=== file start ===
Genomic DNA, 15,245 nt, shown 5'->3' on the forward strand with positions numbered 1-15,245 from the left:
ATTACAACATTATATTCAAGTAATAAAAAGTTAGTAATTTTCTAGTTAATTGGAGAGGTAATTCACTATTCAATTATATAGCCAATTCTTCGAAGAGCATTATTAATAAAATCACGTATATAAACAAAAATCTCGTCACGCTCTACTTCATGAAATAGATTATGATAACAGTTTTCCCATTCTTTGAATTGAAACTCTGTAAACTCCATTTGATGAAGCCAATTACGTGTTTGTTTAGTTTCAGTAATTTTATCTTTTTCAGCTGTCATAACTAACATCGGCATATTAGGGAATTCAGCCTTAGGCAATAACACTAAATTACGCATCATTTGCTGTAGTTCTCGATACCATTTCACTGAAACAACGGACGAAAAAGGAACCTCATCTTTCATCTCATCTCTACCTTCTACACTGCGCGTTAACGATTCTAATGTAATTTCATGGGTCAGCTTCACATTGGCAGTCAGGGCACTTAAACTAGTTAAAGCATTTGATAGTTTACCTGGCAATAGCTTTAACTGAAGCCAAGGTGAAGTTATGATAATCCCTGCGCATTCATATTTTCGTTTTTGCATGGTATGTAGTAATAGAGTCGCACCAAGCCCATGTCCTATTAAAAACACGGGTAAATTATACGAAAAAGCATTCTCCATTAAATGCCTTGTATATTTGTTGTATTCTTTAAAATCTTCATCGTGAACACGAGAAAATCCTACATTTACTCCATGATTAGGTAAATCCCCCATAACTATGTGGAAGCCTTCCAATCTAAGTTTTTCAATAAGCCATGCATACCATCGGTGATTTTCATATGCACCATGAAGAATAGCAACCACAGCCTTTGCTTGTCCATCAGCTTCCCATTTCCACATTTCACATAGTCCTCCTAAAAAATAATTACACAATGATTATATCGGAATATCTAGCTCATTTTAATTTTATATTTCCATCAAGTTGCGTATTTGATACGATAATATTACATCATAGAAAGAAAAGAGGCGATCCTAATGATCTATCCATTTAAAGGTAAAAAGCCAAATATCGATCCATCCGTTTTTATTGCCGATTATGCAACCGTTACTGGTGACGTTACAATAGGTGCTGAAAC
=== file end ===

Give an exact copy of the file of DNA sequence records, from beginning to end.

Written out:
Genomic DNA, 15,245 nt, shown 5'->3' on the forward strand with positions numbered 1-15,245 from the left:
ATTACAACATTATATTCAAGTAATAAAAAGTTAGTAATTTTCTAGTTAATTGGAGAGGTAATTCACTATTCAATTATATAGCCAATTCTTCGAAGAGCATTATTAATAAAATCACGTATATAAACAAAAATCTCGTCACGCTCTACTTCATGAAATAGATTATGATAACAGTTTTCCCATTCTTTGAATTGAAACTCTGTAAACTCCATTTGATGAAGCCAATTACGTGTTTGTTTAGTTTCAGTAATTTTATCTTTTTCAGCTGTCATAACTAACATCGGCATATTAGGGAATTCAGCCTTAGGCAATAACACTAAATTACGCATCATTTGCTGTAGTTCTCGATACCATTTCACTGAAACAACGGACGAAAAAGGAACCTCATCTTTCATCTCATCTCTACCTTCTACACTGCGCGTTAACGATTCTAATGTAATTTCATGGGTCAGCTTCACATTGGCAGTCAGGGCACTTAAACTAGTTAAAGCATTTGATAGTTTACCTGGCAATAGCTTTAACTGAAGCCAAGGTGAAGTTATGATAATCCCTGCGCATTCATATTTTCGTTTTTGCATGGTATGTAGTAATAGAGTCGCACCAAGCCCATGTCCTATTAAAAACACGGGTAAATTATACGAAAAAGCATTCTCCATTAAATGCCTTGTATATTTGTTGTATTCTTTAAAATCTTCATCGTGAACACGAGAAAATCCTACATTTACTCCATGATTAGGTAAATCCCCCATAACTATGTGGAAGCCTTCCAATCTAAGTTTTTCAATAAGCCATGCATACCATCGGTGATTTTCATATGCACCATGAAGAATAGCAACCACAGCCTTTGCTTGTCCATCAGCTTCCCATTTCCACATTTCACATAGTCCTCCTAAAAAATAATTACACAATGATTATATCGGAATATCTAGCTCATTTTAATTTTATATTTCCATCAAGTTGCGTATTTGATACGATAATATTACATCATAGAAAGAAAAGAGGCGATCCTAATGATCTATCCATTTAAAGGTAAAAAGCCAAATATCGATCCATCCGTTTTTATTGCCGATTATGCAACCGTTACTGGTGACGTTACAATAGGTGCTGAAAC